But does this desire for dialogue and collaboration at the same time mean, perhaps, that we can no longer transmit the message of Jesus Christ, no longer propose to men and to the world this call and the hope that is derived from it? Those who have recognized a great truth, those who have found a great joy must transmit it; they simply cannot keep it for themselves. Gifts so great are never intended for just one person.
In Jesus Christ there has arisen for us a great light, “the” great Light: we cannot put it under a bushel basket, but must raise it up upon the lamp stand, so that it may give light to all in the house (cf. Matthew 5:15).
Saint Paul journeyed tirelessly to spread the Gospel. He actually felt as though he were under a sort of “constraint” to proclaim the Gospel (cf. 1 Corinthians 9:16) – not so much out of a preoccupation for the salvation of the non-baptized individual who had still not been reached by the Gospel, but because he was aware that history in its entirety could not arrive at its fulfillment until the totality (pléroma) of the peoples had been reached by the Gospel (cf. Romans 11:25).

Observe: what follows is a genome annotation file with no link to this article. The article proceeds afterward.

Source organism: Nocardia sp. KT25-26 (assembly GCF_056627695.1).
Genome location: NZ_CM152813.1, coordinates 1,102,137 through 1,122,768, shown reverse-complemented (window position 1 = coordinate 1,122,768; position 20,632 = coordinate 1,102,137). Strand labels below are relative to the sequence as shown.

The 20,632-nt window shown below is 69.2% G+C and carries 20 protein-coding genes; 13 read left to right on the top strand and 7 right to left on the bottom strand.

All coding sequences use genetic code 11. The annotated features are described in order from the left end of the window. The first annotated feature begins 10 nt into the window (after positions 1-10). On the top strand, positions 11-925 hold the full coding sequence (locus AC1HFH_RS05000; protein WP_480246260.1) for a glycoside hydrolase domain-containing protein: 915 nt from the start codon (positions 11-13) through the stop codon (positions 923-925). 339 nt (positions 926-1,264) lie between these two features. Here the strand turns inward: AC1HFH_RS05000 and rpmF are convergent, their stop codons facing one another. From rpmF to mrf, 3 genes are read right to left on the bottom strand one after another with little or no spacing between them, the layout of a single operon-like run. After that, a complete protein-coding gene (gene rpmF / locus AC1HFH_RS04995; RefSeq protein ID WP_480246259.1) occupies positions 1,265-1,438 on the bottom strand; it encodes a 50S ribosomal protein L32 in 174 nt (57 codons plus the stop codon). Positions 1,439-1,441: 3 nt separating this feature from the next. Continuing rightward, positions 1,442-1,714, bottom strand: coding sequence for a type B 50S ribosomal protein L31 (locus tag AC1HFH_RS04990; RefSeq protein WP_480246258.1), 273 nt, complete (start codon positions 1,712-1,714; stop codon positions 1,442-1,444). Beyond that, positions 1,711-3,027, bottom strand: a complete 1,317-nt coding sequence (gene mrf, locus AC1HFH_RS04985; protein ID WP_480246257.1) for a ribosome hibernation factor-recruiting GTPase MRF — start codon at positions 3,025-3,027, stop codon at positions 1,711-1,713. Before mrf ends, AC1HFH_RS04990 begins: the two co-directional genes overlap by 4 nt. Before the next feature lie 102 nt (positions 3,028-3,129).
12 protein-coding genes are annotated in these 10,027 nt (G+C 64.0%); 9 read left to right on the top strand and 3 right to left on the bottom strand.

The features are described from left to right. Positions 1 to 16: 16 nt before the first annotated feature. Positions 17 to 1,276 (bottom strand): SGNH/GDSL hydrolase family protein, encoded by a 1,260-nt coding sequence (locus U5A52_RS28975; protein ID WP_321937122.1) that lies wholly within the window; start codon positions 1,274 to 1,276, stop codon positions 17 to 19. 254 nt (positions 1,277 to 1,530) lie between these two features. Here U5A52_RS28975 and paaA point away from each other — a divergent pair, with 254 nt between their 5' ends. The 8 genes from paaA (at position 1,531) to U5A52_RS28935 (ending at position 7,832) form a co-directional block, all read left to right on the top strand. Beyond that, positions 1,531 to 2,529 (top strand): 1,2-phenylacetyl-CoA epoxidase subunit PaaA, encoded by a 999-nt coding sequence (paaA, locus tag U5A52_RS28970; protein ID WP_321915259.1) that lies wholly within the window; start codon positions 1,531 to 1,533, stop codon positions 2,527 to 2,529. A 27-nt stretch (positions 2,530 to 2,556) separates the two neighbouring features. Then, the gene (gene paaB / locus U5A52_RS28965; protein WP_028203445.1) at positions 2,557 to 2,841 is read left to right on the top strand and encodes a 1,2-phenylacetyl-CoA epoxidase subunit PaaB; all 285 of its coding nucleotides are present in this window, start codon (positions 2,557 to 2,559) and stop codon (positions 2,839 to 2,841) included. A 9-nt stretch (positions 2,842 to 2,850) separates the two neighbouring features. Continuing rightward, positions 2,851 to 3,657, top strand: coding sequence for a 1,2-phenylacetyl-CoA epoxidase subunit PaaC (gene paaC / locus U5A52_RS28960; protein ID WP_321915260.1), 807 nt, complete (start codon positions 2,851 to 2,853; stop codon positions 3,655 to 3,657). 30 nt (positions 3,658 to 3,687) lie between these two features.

To reach its fulfillment, history needs the proclamation of the Good News to all peoples, to all men (cf. Mark 13:10). And in fact: how important it is that humanity should be permeated by forces of reconciliation, forces of peace, forces of love and justice – how important it is that that in the “balance” of humanity, before the sentiments and realities of violence and injustice that threaten it, contrary forces should be raised up and strengthened!
This is precisely what happens in Christian mission. Through the encounter with Jesus Christ and his saints, through the encounter with God, the balance of humanity is supplied with those powers of goodness without which all of our programs in the social order do not become reality, but – in the face of overwhelming pressure from other interests that are contrary to peace and justice – remain only abstract theories.
Thus we have returned to our opening question: Did Aparecida do the right thing, in its search for life for the world, by giving priority to the discipleship of Jesus Christ and evangelization? Was it, perhaps, a mistaken falling back into interiority? No! Aparecida decided rightly, because it is precisely through the new encounter with Jesus Christ and his Gospel – and only in this way – that the powers are raised that make us capable of giving the right response to the challenges of the time . […]